M. A. R. Barker

6Feb - by Muhammad Aurangzeb Ahmad - 1 - In English SF Featured

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Image source: Tekumel Foundation

I have been wanting to write about Professor MAR Barker for about five years but for one reason or another this post slipped through the cracks until now. I first came across the work of M A R Barker around 2006. He has been described by the German Magazine Der Spiegel as the Lost Tolkien. Professor Barker was also a friend of Gary Gygax, the creator of the legendary Dungeons and Dragons. Around 2012 I discovered that he also lived in Minneapolis and I started to connect to people who could get me in contact with Professor Barker. However it was not meant to be as during my search I discovered that Professor Barker had passed away. In the end I went to Professor Barker’s memorial service and hear what his friends and family had to say about the man and the legend. In a 1976 edition of the Empire magazine Tim Kask predicted that one day M A R Barker would be as famous as Tolkein.

What a lot of people do not know about Professor M A R Barker is that the MAR in his name stands for Muhammad Abdul Rehman. Professor Barker converted to Islam while on a trip to India, his inspiration was two fold: He found the religion to his rational taste and a profound spiritual experience really moved him when he heard someone recite the 99 names of God at the Taj Mahal. In many ways he was way ahead of his time. While most epic fantasies of the time drew their inspiration from European mythologies including the work of Tolkien, Professor Barker’s fantasy world was inspired by Indian, Middle Eastern, Egyptian and Meso-American mythologies.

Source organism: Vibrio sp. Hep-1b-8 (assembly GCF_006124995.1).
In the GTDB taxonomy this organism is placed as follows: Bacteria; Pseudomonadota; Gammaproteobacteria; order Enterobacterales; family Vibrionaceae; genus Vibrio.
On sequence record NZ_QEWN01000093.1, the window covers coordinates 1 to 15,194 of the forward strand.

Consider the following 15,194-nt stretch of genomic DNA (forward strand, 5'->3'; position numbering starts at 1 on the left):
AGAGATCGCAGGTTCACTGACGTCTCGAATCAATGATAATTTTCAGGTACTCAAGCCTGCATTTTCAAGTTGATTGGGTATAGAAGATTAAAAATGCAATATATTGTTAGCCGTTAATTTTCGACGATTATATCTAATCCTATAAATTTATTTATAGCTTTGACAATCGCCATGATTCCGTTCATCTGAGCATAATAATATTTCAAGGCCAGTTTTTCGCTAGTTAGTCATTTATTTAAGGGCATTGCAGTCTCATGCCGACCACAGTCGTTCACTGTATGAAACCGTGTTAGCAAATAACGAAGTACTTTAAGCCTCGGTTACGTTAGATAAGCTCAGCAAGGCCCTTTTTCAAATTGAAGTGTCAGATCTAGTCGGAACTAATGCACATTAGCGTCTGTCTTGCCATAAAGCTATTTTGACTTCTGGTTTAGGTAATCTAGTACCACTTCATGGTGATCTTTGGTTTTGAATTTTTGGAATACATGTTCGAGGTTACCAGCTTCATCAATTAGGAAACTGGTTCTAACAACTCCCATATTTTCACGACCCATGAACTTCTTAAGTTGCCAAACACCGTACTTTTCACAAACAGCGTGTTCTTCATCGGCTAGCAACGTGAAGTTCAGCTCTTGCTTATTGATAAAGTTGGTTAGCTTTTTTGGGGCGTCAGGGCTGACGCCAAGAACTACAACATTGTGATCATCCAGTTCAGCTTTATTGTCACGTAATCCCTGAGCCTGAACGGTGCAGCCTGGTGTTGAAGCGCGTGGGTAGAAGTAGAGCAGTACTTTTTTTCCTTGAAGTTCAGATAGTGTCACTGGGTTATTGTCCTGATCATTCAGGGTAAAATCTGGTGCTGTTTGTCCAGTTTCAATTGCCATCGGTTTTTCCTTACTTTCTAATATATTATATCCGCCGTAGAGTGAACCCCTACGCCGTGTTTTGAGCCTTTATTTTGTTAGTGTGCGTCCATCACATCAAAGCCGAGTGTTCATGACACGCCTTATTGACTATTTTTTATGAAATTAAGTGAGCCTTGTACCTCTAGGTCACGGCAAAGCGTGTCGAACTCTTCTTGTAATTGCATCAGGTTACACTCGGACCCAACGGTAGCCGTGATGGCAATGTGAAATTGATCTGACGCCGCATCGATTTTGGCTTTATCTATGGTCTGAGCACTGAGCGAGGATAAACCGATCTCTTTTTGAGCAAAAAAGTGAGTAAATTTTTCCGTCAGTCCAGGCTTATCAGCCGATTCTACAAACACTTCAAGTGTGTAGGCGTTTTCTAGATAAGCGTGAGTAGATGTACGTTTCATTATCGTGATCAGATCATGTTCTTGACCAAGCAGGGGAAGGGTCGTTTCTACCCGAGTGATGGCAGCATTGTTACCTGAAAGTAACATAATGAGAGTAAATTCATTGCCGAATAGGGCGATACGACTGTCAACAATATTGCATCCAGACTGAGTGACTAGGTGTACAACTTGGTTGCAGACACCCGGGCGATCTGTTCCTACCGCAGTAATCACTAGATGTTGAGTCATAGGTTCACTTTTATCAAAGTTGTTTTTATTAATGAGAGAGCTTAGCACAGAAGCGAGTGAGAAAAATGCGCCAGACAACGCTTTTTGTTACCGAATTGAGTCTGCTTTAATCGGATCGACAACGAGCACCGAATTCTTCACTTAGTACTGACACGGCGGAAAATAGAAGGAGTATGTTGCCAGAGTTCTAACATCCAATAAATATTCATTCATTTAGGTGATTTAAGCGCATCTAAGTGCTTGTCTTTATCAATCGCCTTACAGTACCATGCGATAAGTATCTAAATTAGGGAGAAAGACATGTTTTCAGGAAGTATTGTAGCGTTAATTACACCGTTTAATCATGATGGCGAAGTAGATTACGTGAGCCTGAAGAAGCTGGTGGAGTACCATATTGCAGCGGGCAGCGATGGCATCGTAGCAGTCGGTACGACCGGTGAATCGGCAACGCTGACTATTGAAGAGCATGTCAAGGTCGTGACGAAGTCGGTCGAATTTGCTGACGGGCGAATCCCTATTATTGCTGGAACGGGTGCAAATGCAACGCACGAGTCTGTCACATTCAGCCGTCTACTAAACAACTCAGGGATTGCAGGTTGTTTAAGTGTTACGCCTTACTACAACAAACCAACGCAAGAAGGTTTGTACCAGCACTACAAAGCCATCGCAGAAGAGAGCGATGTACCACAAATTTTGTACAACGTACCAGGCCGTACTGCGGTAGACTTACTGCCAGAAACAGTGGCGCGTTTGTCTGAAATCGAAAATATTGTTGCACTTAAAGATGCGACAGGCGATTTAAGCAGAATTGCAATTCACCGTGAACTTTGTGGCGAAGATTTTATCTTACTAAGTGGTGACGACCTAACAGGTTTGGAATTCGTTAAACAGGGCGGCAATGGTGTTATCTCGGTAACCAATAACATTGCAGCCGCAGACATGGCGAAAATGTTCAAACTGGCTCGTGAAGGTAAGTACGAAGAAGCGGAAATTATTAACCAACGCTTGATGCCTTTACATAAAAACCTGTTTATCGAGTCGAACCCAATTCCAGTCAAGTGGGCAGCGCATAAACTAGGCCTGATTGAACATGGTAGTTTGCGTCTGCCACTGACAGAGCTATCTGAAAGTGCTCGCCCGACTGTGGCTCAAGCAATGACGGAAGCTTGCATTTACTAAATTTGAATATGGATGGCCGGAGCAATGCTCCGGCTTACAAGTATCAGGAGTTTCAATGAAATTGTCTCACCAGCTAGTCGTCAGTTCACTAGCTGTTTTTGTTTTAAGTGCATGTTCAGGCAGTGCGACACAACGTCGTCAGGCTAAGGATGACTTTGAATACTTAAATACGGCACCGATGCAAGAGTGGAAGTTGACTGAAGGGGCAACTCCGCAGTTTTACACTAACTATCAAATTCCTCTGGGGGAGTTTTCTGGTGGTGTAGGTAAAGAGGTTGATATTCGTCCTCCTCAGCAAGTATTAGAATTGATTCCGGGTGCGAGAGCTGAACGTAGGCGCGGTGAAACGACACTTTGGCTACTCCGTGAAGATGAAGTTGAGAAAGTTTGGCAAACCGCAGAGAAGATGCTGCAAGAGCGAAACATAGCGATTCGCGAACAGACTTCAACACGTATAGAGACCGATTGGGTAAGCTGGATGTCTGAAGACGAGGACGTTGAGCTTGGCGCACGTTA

Professor Barker was an accomplished scholar. He knew dozens of languages and is known to be an authority on the language of the Klamath Indians of southwestern Oregon. His fantasy works are set in the world of Tékumel which is inhabited by humans and other alien species. The fantasy world was created and elaborated upon by Professor Barker over the course of many decades and is considered to be one of the most richly detailed constructed world in Fantasy literature: There are thousands of pages of history, descriptions of fashions from different cultures, legal codes,  not one but multiple constructed languages including recordings of their pronunciations, descriptions of weaponry etc. The fictional history of this world spans tens of thousands of years and was settled by different technologically species who were later thrust into a pocket dimension where magic works. The world is ruled by several human empires with their alien allies with medieval technology. There are also numerous religions and gods with extraordinary powers. Professor Barker also invented the Tsolyáni language for the world of Tekumel. The language was inspired by South Asian and Meso-American languages especially Baluchi, Punjabi Urdu, Pashto and the Mayan languages. Professor Barker however went farther than Tolkien, not only did he invent a new language for his fantasy world but he unlike Middle Earth his language had multiple dialects. He even invented religions for his new world. Professor Barker wrote five novels that were set in the world of Tekumel.

The Tekumel Foundation carries on legacy by publishing his work. There is also a small but dedicated fanbase around the fantasy RPG that he created – Empire of the Petal Throne. This was in fact the second Role Playing Game ever published which was just six weeks after the first one – Dungeons and Dragons.

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Image Source: Tran’s Tavern

Here is the cover of the Empire of the Petal Throne Rulebook from the Tekumel Collecting website.

EPTRulebook

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An example of a script from Tékumel

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